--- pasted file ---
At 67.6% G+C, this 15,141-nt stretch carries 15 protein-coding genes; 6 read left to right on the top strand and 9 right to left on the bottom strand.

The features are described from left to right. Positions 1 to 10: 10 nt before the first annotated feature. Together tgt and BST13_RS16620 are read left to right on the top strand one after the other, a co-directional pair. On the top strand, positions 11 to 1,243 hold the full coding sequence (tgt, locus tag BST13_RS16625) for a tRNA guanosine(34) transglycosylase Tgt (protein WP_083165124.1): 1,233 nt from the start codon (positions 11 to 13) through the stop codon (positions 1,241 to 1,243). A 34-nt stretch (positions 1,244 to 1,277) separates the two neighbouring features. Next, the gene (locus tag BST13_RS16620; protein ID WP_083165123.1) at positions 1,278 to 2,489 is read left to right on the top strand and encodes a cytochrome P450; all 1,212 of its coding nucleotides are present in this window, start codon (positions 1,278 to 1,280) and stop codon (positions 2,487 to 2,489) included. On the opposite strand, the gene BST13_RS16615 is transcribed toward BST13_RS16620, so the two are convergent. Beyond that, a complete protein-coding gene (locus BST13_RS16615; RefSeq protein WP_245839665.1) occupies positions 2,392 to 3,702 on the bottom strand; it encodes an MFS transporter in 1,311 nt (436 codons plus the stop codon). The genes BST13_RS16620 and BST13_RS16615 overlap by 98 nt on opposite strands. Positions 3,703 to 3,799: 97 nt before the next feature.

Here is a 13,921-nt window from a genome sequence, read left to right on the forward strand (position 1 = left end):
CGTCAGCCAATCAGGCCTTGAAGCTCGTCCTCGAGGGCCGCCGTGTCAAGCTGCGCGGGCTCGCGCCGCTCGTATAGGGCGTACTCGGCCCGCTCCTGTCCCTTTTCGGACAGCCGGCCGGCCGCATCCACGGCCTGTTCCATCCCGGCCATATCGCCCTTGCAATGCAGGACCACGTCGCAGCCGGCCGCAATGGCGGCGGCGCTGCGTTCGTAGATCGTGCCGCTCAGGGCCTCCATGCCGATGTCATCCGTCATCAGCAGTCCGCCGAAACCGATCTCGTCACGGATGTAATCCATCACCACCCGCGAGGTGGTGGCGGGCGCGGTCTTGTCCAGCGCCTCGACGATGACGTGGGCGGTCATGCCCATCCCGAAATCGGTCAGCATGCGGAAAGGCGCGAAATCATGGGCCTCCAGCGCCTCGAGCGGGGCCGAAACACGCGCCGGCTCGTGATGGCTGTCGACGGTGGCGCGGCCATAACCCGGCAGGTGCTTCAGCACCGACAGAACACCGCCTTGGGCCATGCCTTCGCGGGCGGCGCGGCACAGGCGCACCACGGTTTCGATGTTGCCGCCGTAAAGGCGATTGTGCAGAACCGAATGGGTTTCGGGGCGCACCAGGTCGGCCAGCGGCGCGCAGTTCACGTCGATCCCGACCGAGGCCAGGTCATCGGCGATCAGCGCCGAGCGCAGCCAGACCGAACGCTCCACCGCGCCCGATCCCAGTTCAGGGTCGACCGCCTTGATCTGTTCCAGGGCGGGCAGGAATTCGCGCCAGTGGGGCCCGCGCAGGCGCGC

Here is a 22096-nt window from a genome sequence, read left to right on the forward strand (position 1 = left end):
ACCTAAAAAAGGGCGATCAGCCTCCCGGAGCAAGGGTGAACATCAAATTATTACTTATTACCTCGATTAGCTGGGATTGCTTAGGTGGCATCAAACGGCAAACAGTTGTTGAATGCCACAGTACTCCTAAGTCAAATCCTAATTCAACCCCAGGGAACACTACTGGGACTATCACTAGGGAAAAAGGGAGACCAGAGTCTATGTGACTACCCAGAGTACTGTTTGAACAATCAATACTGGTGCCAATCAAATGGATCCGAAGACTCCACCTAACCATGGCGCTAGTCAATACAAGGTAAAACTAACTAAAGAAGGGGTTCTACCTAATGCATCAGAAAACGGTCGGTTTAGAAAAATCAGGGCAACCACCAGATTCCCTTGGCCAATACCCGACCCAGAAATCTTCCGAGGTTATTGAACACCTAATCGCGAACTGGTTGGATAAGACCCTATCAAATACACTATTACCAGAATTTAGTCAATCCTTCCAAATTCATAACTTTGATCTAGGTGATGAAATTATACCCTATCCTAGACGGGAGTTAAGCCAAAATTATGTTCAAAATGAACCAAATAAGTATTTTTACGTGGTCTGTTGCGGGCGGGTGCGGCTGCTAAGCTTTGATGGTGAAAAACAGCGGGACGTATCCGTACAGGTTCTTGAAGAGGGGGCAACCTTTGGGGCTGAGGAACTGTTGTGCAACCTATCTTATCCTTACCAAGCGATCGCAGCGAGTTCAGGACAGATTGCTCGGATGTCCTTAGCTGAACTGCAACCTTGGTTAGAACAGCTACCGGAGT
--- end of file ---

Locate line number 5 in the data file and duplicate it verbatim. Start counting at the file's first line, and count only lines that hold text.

Here is a 22096-nt window from a genome sequence, read left to right on the forward strand (position 1 = left end):